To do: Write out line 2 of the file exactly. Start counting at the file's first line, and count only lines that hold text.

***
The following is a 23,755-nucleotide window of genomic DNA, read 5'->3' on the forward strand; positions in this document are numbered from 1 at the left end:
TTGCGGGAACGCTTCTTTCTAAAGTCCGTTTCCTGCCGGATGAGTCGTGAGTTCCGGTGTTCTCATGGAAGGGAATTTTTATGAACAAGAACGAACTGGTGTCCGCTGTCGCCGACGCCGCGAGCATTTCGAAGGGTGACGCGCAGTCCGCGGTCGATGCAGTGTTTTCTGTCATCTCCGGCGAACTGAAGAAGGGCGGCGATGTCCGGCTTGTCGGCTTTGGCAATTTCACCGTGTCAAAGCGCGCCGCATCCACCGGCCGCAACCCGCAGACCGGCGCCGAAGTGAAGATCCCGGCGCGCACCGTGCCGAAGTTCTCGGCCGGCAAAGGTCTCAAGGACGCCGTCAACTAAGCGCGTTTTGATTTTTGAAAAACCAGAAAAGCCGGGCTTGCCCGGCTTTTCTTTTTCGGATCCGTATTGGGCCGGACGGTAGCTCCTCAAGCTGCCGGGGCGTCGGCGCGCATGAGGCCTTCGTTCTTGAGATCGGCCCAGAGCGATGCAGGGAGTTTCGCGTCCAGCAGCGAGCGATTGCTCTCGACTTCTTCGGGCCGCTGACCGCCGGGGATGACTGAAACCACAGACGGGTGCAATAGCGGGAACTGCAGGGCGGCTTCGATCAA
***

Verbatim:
TTGCGGGAACGCTTCTTTCTAAAGTCCGTTTCCTGCCGGATGAGTCGTGAGTTCCGGTGTTCTCATGGAAGGGAATTTTTATGAACAAGAACGAACTGGTGTCCGCTGTCGCCGACGCCGCGAGCATTTCGAAGGGTGACGCGCAGTCCGCGGTCGATGCAGTGTTTTCTGTCATCTCCGGCGAACTGAAGAAGGGCGGCGATGTCCGGCTTGTCGGCTTTGGCAATTTCACCGTGTCAAAGCGCGCCGCATCCACCGGCCGCAACCCGCAGACCGGCGCCGAAGTGAAGATCCCGGCGCGCACCGTGCCGAAGTTCTCGGCCGGCAAAGGTCTCAAGGACGCCGTCAACTAAGCGCGTTTTGATTTTTGAAAAACCAGAAAAGCCGGGCTTGCCCGGCTTTTCTTTTTCGGATCCGTATTGGGCCGGACGGTAGCTCCTCAAGCTGCCGGGGCGTCGGCGCGCATGAGGCCTTCGTTCTTGAGATCGGCCCAGAGCGATGCAGGGAGTTTCGCGTCCAGCAGCGAGCGATTGCTCTCGACTTCTTCGGGCCGCTGACCGCCGGGGATGACTGAAACCACAGACGGGTGCAATAGCGGGAACTGCAGGGCGGCTTCGATCAA